You can purchase lists online from a number of sources, and run your letter campaign simultaneously with bandit signs. However, it may not be the best choice for a first deal, especially if the money is not happy (unless of course, you’ve got no issue footing the postal bill).

Newspaper

You can also try a simple “I Buy Houses” ad in the newspaper. There is a chance you may generate a lead from homeowners who don’t hang out on the Internet.

Related: What Exactly is Real Estate Wholesaling (& What Does A Wholesaler Do Every Day)?

Online Strategies

Online Marketing

This is similar to newspaper ads, except in this case you will create a website through which you employ PPC advertising and SEO marketing to access those off-market deals.

Anyone who clicks on your ad or searches the keywords you’ve optimized for may be motivated sellers who need your help in selling their property.

Expired MLS Listings

For some reason, not many properties get this far. But, that only serves to increase your odds of scoring your first wholesale deal.

Get a real estate agent or broker to help you in your quest. Hone in on a location (ideally in the same zip code as your bandit signs and mail campaign) and identify properties to go after. Then write the owner of the expired listing a letter declaring your interest in their property.

Craigslist

Craigslist is a great way to find properties, wholesale or otherwise. Many owners use Craigslist to post properties they are keen to sell quickly.

The competition here may be fierce, but who knows? You may end up giving the owner an offer they cannot refuse. You might also want to consider other known places to search for houses: Hubzu, ForSaleByOwner, and Auction.com.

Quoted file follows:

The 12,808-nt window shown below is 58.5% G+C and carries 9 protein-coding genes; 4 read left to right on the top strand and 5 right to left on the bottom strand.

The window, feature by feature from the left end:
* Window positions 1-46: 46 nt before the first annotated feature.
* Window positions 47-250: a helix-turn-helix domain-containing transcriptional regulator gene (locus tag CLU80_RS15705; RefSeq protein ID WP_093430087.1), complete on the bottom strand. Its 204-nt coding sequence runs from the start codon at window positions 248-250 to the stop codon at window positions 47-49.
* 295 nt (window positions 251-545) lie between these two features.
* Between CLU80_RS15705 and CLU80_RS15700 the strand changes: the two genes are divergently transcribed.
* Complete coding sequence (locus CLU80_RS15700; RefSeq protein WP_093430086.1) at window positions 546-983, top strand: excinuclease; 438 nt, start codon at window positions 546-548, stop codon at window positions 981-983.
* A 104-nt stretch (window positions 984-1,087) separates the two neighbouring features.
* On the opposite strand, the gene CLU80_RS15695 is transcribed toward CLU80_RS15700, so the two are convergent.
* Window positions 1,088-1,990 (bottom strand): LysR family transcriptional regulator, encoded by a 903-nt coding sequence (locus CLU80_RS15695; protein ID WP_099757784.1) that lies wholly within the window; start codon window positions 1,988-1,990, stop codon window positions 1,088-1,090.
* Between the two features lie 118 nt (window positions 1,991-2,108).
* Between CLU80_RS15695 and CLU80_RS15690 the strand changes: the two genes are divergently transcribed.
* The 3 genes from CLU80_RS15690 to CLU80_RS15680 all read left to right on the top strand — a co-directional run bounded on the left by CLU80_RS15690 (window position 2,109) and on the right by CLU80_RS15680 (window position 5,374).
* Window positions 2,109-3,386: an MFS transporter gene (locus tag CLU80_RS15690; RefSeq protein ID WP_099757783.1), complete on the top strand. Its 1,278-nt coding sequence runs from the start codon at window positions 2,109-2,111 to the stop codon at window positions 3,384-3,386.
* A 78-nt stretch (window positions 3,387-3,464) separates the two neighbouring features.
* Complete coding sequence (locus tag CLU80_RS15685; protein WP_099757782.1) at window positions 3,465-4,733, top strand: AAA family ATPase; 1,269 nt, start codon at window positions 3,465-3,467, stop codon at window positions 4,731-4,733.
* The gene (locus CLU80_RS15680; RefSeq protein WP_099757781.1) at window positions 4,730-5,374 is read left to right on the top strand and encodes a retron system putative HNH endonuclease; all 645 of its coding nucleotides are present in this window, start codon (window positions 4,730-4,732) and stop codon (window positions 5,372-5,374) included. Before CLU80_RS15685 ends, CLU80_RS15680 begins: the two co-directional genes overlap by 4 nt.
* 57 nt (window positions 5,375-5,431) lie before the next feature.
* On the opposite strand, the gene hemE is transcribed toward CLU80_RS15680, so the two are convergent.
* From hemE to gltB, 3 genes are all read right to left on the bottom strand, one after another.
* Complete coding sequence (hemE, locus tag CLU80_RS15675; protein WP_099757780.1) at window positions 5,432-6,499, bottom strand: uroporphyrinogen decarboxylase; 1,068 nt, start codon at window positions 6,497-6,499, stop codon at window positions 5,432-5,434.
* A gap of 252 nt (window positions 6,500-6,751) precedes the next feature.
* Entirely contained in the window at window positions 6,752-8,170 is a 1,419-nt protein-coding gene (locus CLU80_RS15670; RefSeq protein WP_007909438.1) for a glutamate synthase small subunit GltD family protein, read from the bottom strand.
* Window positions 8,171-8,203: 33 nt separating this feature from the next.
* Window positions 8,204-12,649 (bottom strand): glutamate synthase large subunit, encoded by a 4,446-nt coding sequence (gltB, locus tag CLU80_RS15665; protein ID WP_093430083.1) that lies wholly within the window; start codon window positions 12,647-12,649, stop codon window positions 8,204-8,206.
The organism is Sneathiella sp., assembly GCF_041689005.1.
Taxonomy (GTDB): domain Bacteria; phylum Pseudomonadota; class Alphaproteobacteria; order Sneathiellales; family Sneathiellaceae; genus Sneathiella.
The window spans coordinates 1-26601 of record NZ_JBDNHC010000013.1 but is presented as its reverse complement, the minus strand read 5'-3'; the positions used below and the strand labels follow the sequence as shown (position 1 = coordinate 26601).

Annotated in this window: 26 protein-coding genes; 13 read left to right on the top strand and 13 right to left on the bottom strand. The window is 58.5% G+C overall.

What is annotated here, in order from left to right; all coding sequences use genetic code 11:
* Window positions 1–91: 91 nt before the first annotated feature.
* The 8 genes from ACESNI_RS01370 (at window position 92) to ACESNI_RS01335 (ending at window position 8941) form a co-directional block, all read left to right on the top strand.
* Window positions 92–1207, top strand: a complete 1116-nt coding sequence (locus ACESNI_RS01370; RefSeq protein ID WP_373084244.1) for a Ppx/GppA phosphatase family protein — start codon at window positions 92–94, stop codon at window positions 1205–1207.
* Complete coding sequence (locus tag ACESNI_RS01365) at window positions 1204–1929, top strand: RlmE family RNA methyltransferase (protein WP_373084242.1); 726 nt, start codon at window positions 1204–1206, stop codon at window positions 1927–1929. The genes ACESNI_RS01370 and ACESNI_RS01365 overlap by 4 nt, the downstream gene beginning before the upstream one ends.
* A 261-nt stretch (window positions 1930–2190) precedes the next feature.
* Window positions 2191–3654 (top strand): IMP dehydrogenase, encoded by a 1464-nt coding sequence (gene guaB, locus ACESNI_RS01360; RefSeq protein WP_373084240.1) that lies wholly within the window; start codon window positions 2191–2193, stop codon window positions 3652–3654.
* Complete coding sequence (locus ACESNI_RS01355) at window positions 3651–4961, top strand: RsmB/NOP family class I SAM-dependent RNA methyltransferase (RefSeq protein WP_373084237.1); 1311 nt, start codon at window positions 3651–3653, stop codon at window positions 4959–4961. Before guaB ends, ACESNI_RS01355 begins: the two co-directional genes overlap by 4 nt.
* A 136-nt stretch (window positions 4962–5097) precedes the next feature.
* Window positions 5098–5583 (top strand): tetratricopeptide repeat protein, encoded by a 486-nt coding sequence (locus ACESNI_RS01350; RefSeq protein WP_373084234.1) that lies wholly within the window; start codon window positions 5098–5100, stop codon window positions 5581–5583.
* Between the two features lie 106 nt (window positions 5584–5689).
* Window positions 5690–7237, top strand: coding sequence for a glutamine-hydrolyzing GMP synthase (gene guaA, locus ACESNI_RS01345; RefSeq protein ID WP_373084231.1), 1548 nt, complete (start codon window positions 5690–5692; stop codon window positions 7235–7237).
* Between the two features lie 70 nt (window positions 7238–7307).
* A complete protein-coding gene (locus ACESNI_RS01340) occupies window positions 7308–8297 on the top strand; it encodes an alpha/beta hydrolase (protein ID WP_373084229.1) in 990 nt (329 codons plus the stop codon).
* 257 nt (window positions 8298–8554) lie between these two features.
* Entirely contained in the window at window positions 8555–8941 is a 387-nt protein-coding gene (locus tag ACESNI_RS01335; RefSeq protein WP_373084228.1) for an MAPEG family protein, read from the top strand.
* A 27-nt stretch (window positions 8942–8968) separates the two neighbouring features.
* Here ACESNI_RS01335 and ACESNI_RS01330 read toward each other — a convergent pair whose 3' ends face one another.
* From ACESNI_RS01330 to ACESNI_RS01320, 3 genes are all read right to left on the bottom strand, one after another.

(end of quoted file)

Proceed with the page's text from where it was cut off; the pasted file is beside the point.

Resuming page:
How do you go about finding wholesaling deals? I want to hear your strategies!

About Author

Nasar Elarabi

Nasar is a corporate failure who was saved by Real Estate. Nasar is now a Wholesaler, Rehabber and Landlord in the Charlotte area. Nasar may have just barely graduated college but can flip a house like an acrobat. Nasar's work can also be found at RealEstateDoru.com.

5 Comments

  1. Great article but I feel compelled to modify Nasar’s Statement a little …

    “Real estate, as an industry, is like a big box of chocolates offering a plethora of investment vehicles with a paucity of good deals”.

    I live in Miami and legitimate “Wholesalers” are about as rare as your true weight noted on your Driver’s License.

    In Miami most wholesalers are in fact “Retailers” and just like when stopping an an Outlet Mall thinking you will get the real goods at massive discounts you realize your are being offered “2nds” at near retail prices.

    When my wife and I used to wholesale, if the ARV was $100,000 with $15,000 in repairs and we paid $50,000 we would offer the property for $55,000 and yes, sell it in one day and have a long list of disappointed Buyers who would surely act faster on our next deal.